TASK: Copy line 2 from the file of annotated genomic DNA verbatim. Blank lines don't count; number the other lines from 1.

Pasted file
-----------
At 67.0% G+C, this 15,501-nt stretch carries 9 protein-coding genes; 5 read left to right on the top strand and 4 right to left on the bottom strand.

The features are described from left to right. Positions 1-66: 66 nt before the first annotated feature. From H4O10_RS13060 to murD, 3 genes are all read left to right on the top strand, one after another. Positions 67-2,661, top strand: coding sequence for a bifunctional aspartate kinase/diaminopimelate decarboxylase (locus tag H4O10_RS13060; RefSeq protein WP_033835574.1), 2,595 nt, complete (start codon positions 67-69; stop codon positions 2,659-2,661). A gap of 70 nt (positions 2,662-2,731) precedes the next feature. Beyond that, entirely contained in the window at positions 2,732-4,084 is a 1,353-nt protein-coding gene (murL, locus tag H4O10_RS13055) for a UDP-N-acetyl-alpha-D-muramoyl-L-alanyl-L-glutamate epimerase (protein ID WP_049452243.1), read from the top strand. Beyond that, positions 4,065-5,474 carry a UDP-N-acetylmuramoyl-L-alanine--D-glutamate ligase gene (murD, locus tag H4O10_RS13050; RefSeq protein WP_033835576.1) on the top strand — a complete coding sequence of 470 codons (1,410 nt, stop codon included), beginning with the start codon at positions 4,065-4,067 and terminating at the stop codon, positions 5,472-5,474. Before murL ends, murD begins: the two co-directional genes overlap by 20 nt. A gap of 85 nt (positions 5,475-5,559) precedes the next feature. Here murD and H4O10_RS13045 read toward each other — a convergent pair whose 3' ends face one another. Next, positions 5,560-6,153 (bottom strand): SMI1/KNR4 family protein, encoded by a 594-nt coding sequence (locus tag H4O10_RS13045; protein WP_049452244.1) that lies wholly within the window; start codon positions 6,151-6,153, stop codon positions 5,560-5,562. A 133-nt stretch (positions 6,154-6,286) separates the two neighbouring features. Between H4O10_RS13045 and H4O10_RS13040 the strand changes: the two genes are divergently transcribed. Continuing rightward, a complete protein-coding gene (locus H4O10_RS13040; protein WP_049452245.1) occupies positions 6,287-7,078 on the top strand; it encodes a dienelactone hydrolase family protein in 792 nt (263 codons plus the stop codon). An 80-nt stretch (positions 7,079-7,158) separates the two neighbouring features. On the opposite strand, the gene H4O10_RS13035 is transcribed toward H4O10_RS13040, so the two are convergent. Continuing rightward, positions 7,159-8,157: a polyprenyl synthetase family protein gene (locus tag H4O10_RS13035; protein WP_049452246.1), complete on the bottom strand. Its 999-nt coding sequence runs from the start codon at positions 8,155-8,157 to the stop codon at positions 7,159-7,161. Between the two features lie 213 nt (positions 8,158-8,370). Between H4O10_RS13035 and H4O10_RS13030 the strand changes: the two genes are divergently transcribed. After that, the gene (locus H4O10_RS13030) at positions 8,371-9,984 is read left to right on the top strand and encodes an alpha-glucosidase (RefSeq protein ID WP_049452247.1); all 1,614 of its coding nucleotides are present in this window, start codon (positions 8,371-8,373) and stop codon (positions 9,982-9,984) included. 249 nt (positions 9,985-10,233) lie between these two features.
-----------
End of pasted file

The features are described from left to right. Positions 1-66: 66 nt before the first annotated feature. From H4O10_RS13060 to murD, 3 genes are all read left to right on the top strand, one after another. Positions 67-2,661, top strand: coding sequence for a bifunctional aspartate kinase/diaminopimelate decarboxylase (locus tag H4O10_RS13060; RefSeq protein WP_033835574.1), 2,595 nt, complete (start codon positions 67-69; stop codon positions 2,659-2,661). A gap of 70 nt (positions 2,662-2,731) precedes the next feature. Beyond that, entirely contained in the window at positions 2,732-4,084 is a 1,353-nt protein-coding gene (murL, locus tag H4O10_RS13055) for a UDP-N-acetyl-alpha-D-muramoyl-L-alanyl-L-glutamate epimerase (protein ID WP_049452243.1), read from the top strand. Beyond that, positions 4,065-5,474 carry a UDP-N-acetylmuramoyl-L-alanine--D-glutamate ligase gene (murD, locus tag H4O10_RS13050; RefSeq protein WP_033835576.1) on the top strand — a complete coding sequence of 470 codons (1,410 nt, stop codon included), beginning with the start codon at positions 4,065-4,067 and terminating at the stop codon, positions 5,472-5,474. Before murL ends, murD begins: the two co-directional genes overlap by 20 nt. A gap of 85 nt (positions 5,475-5,559) precedes the next feature. Here murD and H4O10_RS13045 read toward each other — a convergent pair whose 3' ends face one another. Next, positions 5,560-6,153 (bottom strand): SMI1/KNR4 family protein, encoded by a 594-nt coding sequence (locus tag H4O10_RS13045; protein WP_049452244.1) that lies wholly within the window; start codon positions 6,151-6,153, stop codon positions 5,560-5,562. A 133-nt stretch (positions 6,154-6,286) separates the two neighbouring features. Between H4O10_RS13045 and H4O10_RS13040 the strand changes: the two genes are divergently transcribed. Continuing rightward, a complete protein-coding gene (locus H4O10_RS13040; protein WP_049452245.1) occupies positions 6,287-7,078 on the top strand; it encodes a dienelactone hydrolase family protein in 792 nt (263 codons plus the stop codon). An 80-nt stretch (positions 7,079-7,158) separates the two neighbouring features. On the opposite strand, the gene H4O10_RS13035 is transcribed toward H4O10_RS13040, so the two are convergent. Continuing rightward, positions 7,159-8,157: a polyprenyl synthetase family protein gene (locus tag H4O10_RS13035; protein WP_049452246.1), complete on the bottom strand. Its 999-nt coding sequence runs from the start codon at positions 8,155-8,157 to the stop codon at positions 7,159-7,161. Between the two features lie 213 nt (positions 8,158-8,370). Between H4O10_RS13035 and H4O10_RS13030 the strand changes: the two genes are divergently transcribed. After that, the gene (locus H4O10_RS13030) at positions 8,371-9,984 is read left to right on the top strand and encodes an alpha-glucosidase (RefSeq protein ID WP_049452247.1); all 1,614 of its coding nucleotides are present in this window, start codon (positions 8,371-8,373) and stop codon (positions 9,982-9,984) included. 249 nt (positions 9,985-10,233) lie between these two features.